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Toronto Landmarks

When you think of Toronto chances are you think of the impressive skyline with the iconic CN Tower and the many skyscrapers grazing the clouds, but the city is home to some other pretty amazing things too, like Casa Loma, The Hockey Hall of Fame and The Art Gallery of Ontario, to name but a few.

Construction of the CN Tower started in February of 1973 and it officially opened to the public on October 1st, 1976. Today, it hosts some two million people a year who take in the views from the observation decks, or dine in the revolving restaurant. Over the years, the tower has gone through several changes, most notably the addition of a glass floor in 1994, the addition of glass panels in one of the six external elevators in 1998 and the opening of the Edgewalk in 2011. In 1995 the tower was named one of the Modern Seven Wonders of the World by the American Society of Civil Engineers and it also belongs to the World Federation of Great Towers.

Casa Loma is a Gothic Revival style mansion situated on Austin Terrace at Spadina Road in Toronto. What was once the residence of Sir Henry Mill Pellatt today is a museum with surrounding gardens, stables and outbuildings that stand as they always have on the embankment. The house was built at a cost of $3.5 million back in 1911-1914 and has wonderful rooms to explore including the Oak Room, The Round Room, the Windsor Room a library, a wine cellar and bedrooms for both Sir Henry and his wife. Guests can tour the house and grounds and check out the bowling alley in the basement and The Queen’s Own Rifles of Canada Regimental Museum which is located on the third floor of the home.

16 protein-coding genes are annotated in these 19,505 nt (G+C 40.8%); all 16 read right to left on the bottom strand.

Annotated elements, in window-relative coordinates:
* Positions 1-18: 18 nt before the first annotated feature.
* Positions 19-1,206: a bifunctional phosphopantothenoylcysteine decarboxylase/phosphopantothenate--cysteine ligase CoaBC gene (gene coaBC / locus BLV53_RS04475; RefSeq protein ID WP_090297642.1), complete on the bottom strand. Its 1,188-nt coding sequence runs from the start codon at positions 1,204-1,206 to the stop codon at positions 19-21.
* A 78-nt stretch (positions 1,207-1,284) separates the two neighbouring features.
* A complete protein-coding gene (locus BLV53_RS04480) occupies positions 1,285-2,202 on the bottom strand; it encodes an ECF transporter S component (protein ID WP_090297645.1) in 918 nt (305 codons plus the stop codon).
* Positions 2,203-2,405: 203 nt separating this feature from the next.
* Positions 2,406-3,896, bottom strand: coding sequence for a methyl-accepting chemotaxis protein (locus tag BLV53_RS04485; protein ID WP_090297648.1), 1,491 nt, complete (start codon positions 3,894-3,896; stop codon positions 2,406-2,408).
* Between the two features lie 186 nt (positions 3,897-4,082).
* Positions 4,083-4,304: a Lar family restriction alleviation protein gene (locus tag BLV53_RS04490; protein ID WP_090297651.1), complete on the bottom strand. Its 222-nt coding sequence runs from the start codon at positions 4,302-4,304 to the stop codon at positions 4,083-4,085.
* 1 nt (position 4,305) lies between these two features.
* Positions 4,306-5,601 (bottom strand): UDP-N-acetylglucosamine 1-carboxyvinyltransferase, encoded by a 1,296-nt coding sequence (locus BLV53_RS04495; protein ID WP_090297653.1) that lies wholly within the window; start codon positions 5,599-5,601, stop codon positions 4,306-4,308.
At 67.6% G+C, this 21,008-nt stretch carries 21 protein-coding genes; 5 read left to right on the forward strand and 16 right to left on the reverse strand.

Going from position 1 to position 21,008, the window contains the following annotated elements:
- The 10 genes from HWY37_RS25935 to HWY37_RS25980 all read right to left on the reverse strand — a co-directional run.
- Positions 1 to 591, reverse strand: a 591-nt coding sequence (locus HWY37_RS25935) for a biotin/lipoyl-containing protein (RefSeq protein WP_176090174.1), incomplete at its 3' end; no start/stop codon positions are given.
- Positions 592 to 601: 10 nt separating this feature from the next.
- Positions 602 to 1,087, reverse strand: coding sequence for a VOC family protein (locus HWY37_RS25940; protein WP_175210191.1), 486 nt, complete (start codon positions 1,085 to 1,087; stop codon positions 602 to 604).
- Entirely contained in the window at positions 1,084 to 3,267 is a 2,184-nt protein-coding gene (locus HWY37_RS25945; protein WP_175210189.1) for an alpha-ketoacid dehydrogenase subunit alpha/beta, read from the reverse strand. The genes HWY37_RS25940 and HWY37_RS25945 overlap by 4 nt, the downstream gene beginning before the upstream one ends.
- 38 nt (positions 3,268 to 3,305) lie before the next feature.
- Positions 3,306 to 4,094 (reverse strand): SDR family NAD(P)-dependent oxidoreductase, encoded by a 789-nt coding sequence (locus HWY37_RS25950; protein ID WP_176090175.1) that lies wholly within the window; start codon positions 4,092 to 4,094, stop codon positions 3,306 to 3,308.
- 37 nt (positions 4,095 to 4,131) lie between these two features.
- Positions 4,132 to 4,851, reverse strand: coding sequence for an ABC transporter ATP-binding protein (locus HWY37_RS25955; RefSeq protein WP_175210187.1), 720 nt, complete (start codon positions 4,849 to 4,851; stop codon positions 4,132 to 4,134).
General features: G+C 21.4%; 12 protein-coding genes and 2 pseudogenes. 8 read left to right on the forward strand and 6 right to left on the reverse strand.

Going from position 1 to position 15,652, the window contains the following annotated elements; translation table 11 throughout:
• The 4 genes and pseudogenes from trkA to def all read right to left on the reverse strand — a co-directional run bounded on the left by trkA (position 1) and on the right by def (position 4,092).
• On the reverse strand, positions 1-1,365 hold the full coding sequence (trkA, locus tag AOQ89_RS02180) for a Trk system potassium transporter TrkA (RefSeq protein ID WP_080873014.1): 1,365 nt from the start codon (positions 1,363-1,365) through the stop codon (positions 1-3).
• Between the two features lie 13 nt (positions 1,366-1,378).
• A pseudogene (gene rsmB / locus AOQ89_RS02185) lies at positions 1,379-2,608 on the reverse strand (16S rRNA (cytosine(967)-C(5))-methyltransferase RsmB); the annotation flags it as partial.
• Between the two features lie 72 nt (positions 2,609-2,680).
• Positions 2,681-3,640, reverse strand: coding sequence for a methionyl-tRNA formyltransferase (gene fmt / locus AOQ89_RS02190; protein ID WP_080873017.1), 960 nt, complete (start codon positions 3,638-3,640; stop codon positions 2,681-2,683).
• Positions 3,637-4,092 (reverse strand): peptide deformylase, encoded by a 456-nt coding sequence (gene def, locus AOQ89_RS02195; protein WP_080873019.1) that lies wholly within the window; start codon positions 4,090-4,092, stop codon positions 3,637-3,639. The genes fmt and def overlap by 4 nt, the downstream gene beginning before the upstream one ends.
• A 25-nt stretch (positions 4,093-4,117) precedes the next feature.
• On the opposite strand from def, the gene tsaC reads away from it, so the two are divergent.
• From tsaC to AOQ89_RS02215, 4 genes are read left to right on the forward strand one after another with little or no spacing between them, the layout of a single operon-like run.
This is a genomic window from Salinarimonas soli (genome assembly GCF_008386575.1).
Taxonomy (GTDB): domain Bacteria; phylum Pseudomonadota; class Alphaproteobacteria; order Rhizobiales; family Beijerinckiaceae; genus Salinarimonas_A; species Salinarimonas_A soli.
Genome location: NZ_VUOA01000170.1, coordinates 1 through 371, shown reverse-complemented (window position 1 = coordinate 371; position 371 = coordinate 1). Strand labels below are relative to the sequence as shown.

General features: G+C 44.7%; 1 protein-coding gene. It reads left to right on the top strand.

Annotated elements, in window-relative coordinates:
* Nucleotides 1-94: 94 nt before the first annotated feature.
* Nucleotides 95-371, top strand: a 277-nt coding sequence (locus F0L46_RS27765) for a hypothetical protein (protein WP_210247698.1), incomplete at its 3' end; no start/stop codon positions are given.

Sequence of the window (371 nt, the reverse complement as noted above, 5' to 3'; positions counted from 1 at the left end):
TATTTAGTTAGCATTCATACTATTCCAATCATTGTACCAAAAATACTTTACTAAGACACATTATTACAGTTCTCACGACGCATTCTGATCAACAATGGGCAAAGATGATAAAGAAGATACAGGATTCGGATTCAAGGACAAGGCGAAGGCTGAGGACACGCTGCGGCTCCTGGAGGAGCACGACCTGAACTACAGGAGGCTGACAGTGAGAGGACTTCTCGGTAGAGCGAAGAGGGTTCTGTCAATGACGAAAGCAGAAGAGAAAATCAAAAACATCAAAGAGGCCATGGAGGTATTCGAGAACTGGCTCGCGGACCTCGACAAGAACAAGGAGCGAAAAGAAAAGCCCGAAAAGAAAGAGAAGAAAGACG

The Hockey Hall of Fame is housed in a beautiful architecturally significant building in downtown Toronto, where after moving several times it has found its forever home. Inside are exhibits, interactive displays and everything you’d ever want to see or know about the National Hockey League, World Hockey and Olympic Hockey. There are records, there is memorabilia, there are photos of the greats who played the game and of course, it is also home to the trophies that are handed out each year to the best players in the game. The focal point is the Stanley Cup, emblazoned with the names of those who have reached the pinnacle of the game since the Cup was first used. Older rings of the cup are on display in the vault along with other priceless artifacts from Canada’s Game. Guests can display their skills in the Shoot Out, the Shut Out and the Broadcast Zone or just peruse the large collection of all things hockey.

The Art Gallery of Ontario is also located in Toronto, right downtown in the Grange Park district. It has over 80,000 works that span from the 1st Century to today, making it one of the largest collections in North America. It houses the largest collection of Canadian Art and also has collections from the Baroque and Renaissance Periods as well as Modern, African, Contemporary, Oceanic, and European works. Not that all the gallery has is paintings, far from it, as it also houses art installations, sculptures, photography, miniatures, video art and ship models in its vast collection, making it something to see when visiting the city.

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